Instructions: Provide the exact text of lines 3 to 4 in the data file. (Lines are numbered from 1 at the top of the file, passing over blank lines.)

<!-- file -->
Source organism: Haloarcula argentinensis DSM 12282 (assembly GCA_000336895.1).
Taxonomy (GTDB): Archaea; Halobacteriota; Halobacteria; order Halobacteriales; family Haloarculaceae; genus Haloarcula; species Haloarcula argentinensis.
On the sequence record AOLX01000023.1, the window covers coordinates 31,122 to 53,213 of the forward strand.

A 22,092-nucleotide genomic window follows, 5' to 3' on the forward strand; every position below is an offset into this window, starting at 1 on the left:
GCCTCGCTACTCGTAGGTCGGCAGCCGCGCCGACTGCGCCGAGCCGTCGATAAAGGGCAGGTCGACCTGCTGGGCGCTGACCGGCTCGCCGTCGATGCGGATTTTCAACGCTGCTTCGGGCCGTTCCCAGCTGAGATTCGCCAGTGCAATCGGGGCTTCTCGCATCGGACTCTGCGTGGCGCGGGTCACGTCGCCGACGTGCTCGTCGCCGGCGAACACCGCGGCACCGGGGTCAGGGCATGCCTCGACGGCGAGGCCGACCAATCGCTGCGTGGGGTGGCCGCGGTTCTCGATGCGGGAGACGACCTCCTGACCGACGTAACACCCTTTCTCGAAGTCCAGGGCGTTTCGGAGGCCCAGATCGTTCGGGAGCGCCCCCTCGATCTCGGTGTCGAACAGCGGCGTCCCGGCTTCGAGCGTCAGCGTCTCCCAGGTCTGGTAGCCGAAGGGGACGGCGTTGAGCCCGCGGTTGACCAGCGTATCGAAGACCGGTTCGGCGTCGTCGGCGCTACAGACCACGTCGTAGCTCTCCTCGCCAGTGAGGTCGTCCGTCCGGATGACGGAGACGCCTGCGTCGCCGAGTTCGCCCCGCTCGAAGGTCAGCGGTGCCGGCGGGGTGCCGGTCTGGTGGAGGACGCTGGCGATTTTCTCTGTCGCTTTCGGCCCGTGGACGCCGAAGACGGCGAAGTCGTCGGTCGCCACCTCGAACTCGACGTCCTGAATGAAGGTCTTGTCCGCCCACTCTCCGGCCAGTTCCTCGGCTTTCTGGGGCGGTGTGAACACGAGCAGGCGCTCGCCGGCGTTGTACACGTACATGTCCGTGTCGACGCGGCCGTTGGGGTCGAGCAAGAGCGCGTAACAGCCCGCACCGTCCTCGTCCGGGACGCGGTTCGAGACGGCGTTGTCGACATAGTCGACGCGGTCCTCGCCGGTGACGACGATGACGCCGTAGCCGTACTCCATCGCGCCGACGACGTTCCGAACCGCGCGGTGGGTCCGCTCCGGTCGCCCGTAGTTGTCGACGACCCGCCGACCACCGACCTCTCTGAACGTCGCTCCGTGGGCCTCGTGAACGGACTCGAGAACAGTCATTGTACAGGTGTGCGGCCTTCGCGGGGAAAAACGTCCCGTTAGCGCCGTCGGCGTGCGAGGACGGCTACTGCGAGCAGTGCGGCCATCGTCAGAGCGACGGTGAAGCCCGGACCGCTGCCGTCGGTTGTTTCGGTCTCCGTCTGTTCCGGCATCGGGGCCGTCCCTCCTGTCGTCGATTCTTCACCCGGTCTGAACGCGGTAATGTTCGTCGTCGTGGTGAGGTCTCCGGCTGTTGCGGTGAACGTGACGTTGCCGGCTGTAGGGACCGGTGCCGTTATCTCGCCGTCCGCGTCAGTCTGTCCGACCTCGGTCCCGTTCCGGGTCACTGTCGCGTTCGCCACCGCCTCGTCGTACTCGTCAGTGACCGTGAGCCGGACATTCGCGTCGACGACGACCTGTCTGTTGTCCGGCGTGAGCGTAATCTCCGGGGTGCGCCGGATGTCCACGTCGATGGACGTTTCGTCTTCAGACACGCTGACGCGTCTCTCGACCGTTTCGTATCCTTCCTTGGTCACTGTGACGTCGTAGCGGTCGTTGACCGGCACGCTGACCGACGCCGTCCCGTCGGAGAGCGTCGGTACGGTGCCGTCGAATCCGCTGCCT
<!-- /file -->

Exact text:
On the sequence record AOLX01000023.1, the window covers coordinates 31,122 to 53,213 of the forward strand.

A 22,092-nucleotide genomic window follows, 5' to 3' on the forward strand; every position below is an offset into this window, starting at 1 on the left: